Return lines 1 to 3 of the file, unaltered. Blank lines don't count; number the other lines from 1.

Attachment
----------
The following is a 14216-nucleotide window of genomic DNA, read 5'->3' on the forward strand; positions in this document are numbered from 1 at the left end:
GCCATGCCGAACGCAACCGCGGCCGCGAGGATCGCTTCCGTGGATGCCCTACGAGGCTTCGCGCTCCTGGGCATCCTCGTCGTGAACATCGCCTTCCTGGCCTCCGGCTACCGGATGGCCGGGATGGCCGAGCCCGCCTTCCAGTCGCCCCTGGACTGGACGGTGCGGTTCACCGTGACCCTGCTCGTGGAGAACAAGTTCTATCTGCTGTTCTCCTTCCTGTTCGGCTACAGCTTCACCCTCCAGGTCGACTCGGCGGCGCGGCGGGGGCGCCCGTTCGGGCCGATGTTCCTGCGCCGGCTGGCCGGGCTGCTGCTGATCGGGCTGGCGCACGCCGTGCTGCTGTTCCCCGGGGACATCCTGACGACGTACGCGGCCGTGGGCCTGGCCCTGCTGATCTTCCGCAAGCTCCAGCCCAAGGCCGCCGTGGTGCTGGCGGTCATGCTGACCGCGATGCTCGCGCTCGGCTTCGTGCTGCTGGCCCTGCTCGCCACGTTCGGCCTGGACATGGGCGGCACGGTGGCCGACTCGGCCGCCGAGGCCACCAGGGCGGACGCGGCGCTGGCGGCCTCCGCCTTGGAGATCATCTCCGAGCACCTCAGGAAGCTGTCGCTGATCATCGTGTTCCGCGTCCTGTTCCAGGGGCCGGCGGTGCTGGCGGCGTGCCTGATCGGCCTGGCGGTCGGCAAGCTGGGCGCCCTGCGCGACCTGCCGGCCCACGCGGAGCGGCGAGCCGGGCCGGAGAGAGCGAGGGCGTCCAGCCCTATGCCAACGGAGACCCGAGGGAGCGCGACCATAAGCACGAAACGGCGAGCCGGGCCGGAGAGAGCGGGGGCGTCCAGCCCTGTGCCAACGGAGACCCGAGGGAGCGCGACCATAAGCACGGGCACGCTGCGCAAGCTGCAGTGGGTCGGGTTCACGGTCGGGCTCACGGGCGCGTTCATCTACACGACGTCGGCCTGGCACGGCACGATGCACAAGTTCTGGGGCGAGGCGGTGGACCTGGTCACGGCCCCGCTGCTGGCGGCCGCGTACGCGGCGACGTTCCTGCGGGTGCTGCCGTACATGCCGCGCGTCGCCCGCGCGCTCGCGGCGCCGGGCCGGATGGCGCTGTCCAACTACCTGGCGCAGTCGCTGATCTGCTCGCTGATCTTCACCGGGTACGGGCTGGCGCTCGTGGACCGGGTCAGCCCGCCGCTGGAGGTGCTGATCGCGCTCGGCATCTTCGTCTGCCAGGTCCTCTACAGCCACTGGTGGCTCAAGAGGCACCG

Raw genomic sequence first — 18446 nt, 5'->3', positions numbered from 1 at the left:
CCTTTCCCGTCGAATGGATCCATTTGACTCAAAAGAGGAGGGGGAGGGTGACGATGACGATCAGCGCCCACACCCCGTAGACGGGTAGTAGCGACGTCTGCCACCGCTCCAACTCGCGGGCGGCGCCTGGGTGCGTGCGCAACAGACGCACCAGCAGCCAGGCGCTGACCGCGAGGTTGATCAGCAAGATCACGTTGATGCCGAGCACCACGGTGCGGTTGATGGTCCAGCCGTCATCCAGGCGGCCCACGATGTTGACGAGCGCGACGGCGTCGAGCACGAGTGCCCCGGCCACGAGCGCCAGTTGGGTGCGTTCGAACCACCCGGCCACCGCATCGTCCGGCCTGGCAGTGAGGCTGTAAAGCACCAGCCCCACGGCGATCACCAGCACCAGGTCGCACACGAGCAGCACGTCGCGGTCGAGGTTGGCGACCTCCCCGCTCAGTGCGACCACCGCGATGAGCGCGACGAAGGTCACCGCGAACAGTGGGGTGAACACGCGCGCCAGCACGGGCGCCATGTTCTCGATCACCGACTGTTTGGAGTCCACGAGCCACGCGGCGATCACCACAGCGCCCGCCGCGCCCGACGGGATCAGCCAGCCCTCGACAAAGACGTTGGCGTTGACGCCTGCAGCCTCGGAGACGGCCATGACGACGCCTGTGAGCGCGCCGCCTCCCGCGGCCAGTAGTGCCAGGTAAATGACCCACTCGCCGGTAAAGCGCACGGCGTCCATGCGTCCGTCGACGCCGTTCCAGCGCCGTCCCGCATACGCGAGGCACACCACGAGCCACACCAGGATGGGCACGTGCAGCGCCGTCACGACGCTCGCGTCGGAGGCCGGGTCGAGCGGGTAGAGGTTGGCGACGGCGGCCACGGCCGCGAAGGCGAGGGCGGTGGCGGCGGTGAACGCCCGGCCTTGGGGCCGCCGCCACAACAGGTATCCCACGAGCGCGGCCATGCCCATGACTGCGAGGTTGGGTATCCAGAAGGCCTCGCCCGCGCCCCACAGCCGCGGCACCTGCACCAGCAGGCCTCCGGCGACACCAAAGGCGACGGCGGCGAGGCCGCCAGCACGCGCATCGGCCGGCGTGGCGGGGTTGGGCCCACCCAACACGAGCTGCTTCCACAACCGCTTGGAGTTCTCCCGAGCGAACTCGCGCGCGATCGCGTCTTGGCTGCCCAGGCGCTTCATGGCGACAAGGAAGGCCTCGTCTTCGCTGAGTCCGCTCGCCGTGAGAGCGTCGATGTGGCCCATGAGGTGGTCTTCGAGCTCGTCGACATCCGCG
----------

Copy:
The following is a 14216-nucleotide window of genomic DNA, read 5'->3' on the forward strand; positions in this document are numbered from 1 at the left end:
GCCATGCCGAACGCAACCGCGGCCGCGAGGATCGCTTCCGTGGATGCCCTACGAGGCTTCGCGCTCCTGGGCATCCTCGTCGTGAACATCGCCTTCCTGGCCTCCGGCTACCGGATGGCCGGGATGGCCGAGCCCGCCTTCCAGTCGCCCCTGGACTGGACGGTGCGGTTCACCGTGACCCTGCTCGTGGAGAACAAGTTCTATCTGCTGTTCTCCTTCCTGTTCGGCTACAGCTTCACCCTCCAGGTCGACTCGGCGGCGCGGCGGGGGCGCCCGTTCGGGCCGATGTTCCTGCGCCGGCTGGCCGGGCTGCTGCTGATCGGGCTGGCGCACGCCGTGCTGCTGTTCCCCGGGGACATCCTGACGACGTACGCGGCCGTGGGCCTGGCCCTGCTGATCTTCCGCAAGCTCCAGCCCAAGGCCGCCGTGGTGCTGGCGGTCATGCTGACCGCGATGCTCGCGCTCGGCTTCGTGCTGCTGGCCCTGCTCGCCACGTTCGGCCTGGACATGGGCGGCACGGTGGCCGACTCGGCCGCCGAGGCCACCAGGGCGGACGCGGCGCTGGCGGCCTCCGCCTTGGAGATCATCTCCGAGCACCTCAGGAAGCTGTCGCTGATCATCGTGTTCCGCGTCCTGTTCCAGGGGCCGGCGGTGCTGGCGGCGTGCCTGATCGGCCTGGCGGTCGGCAAGCTGGGCGCCCTGCGCGACCTGCCGGCCCACGCGGAGCGGCGAGCCGGGCCGGAGAGAGCGAGGGCGTCCAGCCCTATGCCAACGGAGACCCGAGGGAGCGCGACCATAAGCACGAAACGGCGAGCCGGGCCGGAGAGAGCGGGGGCGTCCAGCCCTGTGCCAACGGAGACCCGAGGGAGCGCGACCATAAGCACGGGCACGCTGCGCAAGCTGCAGTGGGTCGGGTTCACGGTCGGGCTCACGGGCGCGTTCATCTACACGACGTCGGCCTGGCACGGCACGATGCACAAGTTCTGGGGCGAGGCGGTGGACCTGGTCACGGCCCCGCTGCTGGCGGCCGCGTACGCGGCGACGTTCCTGCGGGTGCTGCCGTACATGCCGCGCGTCGCCCGCGCGCTCGCGGCGCCGGGCCGGATGGCGCTGTCCAACTACCTGGCGCAGTCGCTGATCTGCTCGCTGATCTTCACCGGGTACGGGCTGGCGCTCGTGGACCGGGTCAGCCCGCCGCTGGAGGTGCTGATCGCGCTCGGCATCTTCGTCTGCCAGGTCCTCTACAGCCACTGGTGGCTCAAGAGGCACCG

Raw genomic sequence first — 18446 nt, 5'->3', positions numbered from 1 at the left: